The deal was signed in Helsinki after seven months of talks between the government and the separatist Free Aceh Movement (GAM).
President Susilo Bambang Yudhoyono acknowledged in yesterday's International Herald Tribune that "real political opportunity came knocking only after the tsunami last December". It killed 130,000 people in Aceh, and persuaded the Indonesian authorities to open up the oil-rich area which had been closed to the world.
The former Finnish president Martti Ahtisaari, who hosted the talks, said the treaty was "the beginning of a new era," but that "much hard work lies ahead".
The treaty's success or failure will depend on the posture of the Indonesian army, which has agreed to cut troops in the region from 35,000 to 14,700. In return, the GAM agreed to scale back its ambitions of full independence to limited self-government and to disarm the movement, which took up weapons in 1976.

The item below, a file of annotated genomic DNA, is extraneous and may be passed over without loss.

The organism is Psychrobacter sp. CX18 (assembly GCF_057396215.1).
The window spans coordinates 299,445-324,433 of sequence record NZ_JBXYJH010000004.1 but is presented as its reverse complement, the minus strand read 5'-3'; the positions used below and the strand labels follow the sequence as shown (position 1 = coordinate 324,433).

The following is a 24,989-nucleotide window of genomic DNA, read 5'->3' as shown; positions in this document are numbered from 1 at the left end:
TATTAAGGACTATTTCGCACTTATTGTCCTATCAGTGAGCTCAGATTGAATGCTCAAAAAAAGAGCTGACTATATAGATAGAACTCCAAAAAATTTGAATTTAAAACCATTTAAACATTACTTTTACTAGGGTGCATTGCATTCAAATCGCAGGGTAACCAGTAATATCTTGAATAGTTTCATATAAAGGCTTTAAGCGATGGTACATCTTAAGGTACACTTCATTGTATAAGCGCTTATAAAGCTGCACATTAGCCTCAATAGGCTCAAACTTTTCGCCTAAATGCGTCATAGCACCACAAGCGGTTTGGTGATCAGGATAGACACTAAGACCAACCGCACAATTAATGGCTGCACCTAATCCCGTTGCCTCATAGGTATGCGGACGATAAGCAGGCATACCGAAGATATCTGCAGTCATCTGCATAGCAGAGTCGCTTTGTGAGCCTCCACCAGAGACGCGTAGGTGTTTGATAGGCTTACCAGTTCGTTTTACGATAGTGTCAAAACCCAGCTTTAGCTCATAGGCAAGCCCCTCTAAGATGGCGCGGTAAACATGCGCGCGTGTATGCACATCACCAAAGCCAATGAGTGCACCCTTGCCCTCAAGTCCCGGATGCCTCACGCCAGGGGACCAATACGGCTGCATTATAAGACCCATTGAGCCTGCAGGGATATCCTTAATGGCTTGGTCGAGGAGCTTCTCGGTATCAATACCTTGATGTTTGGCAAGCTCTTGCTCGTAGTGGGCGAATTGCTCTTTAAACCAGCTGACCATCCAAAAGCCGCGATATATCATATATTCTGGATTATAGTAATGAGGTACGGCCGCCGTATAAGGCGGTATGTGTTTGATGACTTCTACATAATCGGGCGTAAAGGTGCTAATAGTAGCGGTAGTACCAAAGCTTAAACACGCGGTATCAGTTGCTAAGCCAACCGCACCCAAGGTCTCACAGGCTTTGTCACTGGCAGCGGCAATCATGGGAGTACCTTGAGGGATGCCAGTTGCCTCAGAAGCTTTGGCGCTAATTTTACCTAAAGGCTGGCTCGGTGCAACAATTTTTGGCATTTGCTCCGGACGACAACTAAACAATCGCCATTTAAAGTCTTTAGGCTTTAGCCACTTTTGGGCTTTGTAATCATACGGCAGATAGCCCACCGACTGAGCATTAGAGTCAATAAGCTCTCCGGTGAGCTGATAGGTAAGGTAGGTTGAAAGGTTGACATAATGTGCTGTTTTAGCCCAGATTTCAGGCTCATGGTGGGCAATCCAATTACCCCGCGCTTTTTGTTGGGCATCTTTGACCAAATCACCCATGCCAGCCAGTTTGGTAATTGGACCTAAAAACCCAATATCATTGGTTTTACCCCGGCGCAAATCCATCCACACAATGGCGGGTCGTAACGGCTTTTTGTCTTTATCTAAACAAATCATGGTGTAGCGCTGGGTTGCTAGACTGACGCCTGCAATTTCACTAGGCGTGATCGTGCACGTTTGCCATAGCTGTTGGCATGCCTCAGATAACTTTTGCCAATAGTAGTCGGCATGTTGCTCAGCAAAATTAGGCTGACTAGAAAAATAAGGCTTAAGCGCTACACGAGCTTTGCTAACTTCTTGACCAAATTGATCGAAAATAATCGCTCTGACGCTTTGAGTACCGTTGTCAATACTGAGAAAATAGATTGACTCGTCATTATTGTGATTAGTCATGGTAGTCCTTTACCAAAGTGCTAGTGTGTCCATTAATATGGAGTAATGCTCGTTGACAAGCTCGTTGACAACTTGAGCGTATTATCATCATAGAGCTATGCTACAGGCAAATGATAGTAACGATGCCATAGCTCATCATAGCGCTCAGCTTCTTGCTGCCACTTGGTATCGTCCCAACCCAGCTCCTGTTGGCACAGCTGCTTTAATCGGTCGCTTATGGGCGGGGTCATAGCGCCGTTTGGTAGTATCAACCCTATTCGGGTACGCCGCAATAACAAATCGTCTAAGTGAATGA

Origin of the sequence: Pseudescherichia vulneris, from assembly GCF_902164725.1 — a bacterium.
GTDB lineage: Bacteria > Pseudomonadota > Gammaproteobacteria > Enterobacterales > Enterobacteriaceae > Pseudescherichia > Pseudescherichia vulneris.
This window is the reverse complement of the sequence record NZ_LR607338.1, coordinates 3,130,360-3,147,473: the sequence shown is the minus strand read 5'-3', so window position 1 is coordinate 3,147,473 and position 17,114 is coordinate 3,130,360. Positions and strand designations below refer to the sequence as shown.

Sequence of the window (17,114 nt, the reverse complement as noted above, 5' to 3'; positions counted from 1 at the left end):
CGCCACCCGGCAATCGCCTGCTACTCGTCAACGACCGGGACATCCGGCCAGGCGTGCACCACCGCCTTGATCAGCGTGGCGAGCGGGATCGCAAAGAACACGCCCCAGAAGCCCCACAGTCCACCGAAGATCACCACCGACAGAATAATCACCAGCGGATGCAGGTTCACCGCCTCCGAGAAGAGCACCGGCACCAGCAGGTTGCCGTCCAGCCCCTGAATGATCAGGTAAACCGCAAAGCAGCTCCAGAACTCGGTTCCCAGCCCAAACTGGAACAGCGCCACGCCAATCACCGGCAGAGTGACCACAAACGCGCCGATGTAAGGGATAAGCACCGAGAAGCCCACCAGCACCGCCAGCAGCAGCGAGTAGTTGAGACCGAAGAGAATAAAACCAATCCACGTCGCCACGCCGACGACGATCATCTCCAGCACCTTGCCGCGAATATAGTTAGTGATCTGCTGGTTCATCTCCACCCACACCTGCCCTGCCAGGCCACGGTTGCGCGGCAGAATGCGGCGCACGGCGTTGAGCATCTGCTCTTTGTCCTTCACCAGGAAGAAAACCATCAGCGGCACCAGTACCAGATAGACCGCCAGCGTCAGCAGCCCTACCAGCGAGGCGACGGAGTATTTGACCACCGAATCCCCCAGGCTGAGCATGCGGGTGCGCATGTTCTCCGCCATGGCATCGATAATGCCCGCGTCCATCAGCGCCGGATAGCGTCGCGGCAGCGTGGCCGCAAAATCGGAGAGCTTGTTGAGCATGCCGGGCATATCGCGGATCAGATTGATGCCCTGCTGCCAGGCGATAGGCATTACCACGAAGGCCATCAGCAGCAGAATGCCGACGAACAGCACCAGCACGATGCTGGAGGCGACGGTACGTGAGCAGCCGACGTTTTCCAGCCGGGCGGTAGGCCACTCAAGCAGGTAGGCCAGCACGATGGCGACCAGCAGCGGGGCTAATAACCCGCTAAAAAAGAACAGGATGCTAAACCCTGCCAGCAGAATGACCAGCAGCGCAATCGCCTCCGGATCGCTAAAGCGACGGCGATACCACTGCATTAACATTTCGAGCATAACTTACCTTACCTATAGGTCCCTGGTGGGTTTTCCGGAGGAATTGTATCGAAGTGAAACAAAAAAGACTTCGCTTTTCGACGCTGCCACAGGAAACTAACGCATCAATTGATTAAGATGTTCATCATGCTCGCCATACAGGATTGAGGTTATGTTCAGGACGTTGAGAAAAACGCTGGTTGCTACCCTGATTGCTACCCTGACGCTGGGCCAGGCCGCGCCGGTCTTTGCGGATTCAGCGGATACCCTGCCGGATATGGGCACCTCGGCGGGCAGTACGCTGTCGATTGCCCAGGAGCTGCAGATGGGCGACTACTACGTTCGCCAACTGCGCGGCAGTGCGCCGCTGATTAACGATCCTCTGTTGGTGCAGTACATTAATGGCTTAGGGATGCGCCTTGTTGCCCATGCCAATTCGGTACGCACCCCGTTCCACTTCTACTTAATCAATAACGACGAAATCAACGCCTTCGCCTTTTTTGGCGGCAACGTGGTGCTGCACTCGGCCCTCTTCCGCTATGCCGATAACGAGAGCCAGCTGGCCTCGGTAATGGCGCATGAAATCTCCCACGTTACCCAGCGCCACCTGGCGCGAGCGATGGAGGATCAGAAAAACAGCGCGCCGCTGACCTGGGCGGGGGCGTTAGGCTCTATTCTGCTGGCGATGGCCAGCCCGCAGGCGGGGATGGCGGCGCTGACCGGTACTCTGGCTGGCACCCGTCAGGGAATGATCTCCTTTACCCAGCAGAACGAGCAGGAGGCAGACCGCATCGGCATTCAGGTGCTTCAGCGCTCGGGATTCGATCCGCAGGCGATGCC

The peace accord builds on a previous truce, which collapsed in 2003 after only six months, when the Indonesian army declared martial law and launched an offensive in which more than 3,000 people died.
The Indonesian President said that "despite scepticism in some quarters, it must be made clear that the Indonesian armed forces are committed to making the peace agreement work".Reuse content